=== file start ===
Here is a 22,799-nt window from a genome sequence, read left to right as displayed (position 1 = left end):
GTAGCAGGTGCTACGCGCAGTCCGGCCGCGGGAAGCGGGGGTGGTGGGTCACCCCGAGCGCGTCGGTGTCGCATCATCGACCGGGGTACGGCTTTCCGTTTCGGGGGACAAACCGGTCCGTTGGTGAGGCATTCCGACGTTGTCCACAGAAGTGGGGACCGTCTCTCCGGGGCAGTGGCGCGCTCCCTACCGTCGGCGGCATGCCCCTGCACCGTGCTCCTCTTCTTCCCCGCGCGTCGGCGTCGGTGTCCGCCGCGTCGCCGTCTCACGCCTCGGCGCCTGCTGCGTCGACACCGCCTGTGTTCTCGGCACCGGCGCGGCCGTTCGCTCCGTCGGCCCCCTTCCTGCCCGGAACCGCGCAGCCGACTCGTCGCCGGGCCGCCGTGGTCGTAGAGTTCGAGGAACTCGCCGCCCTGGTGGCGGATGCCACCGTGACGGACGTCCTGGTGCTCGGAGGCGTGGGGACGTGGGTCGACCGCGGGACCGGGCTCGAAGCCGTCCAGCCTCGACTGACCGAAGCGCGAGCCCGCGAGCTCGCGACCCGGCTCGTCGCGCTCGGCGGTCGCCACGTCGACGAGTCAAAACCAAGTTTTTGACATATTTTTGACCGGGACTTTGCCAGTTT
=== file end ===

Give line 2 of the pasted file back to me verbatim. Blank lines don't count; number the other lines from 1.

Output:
GTAGCAGGTGCTACGCGCAGTCCGGCCGCGGGAAGCGGGGGTGGTGGGTCACCCCGAGCGCGTCGGTGTCGCATCATCGACCGGGGTACGGCTTTCCGTTTCGGGGGACAAACCGGTCCGTTGGTGAGGCATTCCGACGTTGTCCACAGAAGTGGGGACCGTCTCTCCGGGGCAGTGGCGCGCTCCCTACCGTCGGCGGCATGCCCCTGCACCGTGCTCCTCTTCTTCCCCGCGCGTCGGCGTCGGTGTCCGCCGCGTCGCCGTCTCACGCCTCGGCGCCTGCTGCGTCGACACCGCCTGTGTTCTCGGCACCGGCGCGGCCGTTCGCTCCGTCGGCCCCCTTCCTGCCCGGAACCGCGCAGCCGACTCGTCGCCGGGCCGCCGTGGTCGTAGAGTTCGAGGAACTCGCCGCCCTGGTGGCGGATGCCACCGTGACGGACGTCCTGGTGCTCGGAGGCGTGGGGACGTGGGTCGACCGCGGGACCGGGCTCGAAGCCGTCCAGCCTCGACTGACCGAAGCGCGAGCCCGCGAGCTCGCGACCCGGCTCGTCGCGCTCGGCGGTCGCCACGTCGACGAGTCAAAACCAAGTTTTTGACATATTTTTGACCGGGACTTTGCCAGTTT